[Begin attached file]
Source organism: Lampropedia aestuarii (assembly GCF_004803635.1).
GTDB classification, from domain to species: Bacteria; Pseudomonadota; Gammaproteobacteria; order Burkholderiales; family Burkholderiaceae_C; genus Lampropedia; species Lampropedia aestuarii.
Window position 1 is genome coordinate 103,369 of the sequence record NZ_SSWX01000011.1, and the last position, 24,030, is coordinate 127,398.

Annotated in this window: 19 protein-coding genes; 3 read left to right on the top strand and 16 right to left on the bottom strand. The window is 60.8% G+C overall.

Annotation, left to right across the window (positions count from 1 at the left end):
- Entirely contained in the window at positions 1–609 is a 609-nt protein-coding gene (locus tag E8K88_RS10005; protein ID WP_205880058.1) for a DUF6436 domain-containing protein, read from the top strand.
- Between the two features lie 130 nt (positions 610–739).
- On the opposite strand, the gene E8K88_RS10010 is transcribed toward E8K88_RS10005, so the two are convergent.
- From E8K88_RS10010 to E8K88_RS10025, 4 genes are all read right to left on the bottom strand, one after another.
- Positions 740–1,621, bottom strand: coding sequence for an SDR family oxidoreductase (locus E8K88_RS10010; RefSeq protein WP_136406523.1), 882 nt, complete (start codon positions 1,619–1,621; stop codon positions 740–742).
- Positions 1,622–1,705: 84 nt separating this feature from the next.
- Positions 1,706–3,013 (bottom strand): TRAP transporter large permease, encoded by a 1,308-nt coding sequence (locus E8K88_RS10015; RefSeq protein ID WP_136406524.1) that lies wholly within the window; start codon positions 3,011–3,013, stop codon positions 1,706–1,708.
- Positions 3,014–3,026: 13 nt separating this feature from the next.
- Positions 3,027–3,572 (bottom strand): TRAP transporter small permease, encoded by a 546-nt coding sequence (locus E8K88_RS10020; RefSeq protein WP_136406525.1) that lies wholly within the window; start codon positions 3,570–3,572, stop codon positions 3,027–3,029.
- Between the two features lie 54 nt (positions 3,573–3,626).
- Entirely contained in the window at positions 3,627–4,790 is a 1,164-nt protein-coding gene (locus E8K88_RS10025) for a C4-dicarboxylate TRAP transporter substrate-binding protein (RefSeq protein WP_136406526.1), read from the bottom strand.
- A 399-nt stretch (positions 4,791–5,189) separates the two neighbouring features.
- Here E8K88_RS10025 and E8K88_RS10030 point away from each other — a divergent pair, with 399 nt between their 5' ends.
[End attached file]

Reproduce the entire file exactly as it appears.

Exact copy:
Source organism: Lampropedia aestuarii (assembly GCF_004803635.1).
GTDB classification, from domain to species: Bacteria; Pseudomonadota; Gammaproteobacteria; order Burkholderiales; family Burkholderiaceae_C; genus Lampropedia; species Lampropedia aestuarii.
Window position 1 is genome coordinate 103,369 of the sequence record NZ_SSWX01000011.1, and the last position, 24,030, is coordinate 127,398.

Annotated in this window: 19 protein-coding genes; 3 read left to right on the top strand and 16 right to left on the bottom strand. The window is 60.8% G+C overall.

Annotation, left to right across the window (positions count from 1 at the left end):
- Entirely contained in the window at positions 1–609 is a 609-nt protein-coding gene (locus tag E8K88_RS10005; protein ID WP_205880058.1) for a DUF6436 domain-containing protein, read from the top strand.
- Between the two features lie 130 nt (positions 610–739).
- On the opposite strand, the gene E8K88_RS10010 is transcribed toward E8K88_RS10005, so the two are convergent.
- From E8K88_RS10010 to E8K88_RS10025, 4 genes are all read right to left on the bottom strand, one after another.
- Positions 740–1,621, bottom strand: coding sequence for an SDR family oxidoreductase (locus E8K88_RS10010; RefSeq protein WP_136406523.1), 882 nt, complete (start codon positions 1,619–1,621; stop codon positions 740–742).
- Positions 1,622–1,705: 84 nt separating this feature from the next.
- Positions 1,706–3,013 (bottom strand): TRAP transporter large permease, encoded by a 1,308-nt coding sequence (locus E8K88_RS10015; RefSeq protein ID WP_136406524.1) that lies wholly within the window; start codon positions 3,011–3,013, stop codon positions 1,706–1,708.
- Positions 3,014–3,026: 13 nt separating this feature from the next.
- Positions 3,027–3,572 (bottom strand): TRAP transporter small permease, encoded by a 546-nt coding sequence (locus E8K88_RS10020; RefSeq protein WP_136406525.1) that lies wholly within the window; start codon positions 3,570–3,572, stop codon positions 3,027–3,029.
- Between the two features lie 54 nt (positions 3,573–3,626).
- Entirely contained in the window at positions 3,627–4,790 is a 1,164-nt protein-coding gene (locus E8K88_RS10025) for a C4-dicarboxylate TRAP transporter substrate-binding protein (RefSeq protein WP_136406526.1), read from the bottom strand.
- A 399-nt stretch (positions 4,791–5,189) separates the two neighbouring features.
- Here E8K88_RS10025 and E8K88_RS10030 point away from each other — a divergent pair, with 399 nt between their 5' ends.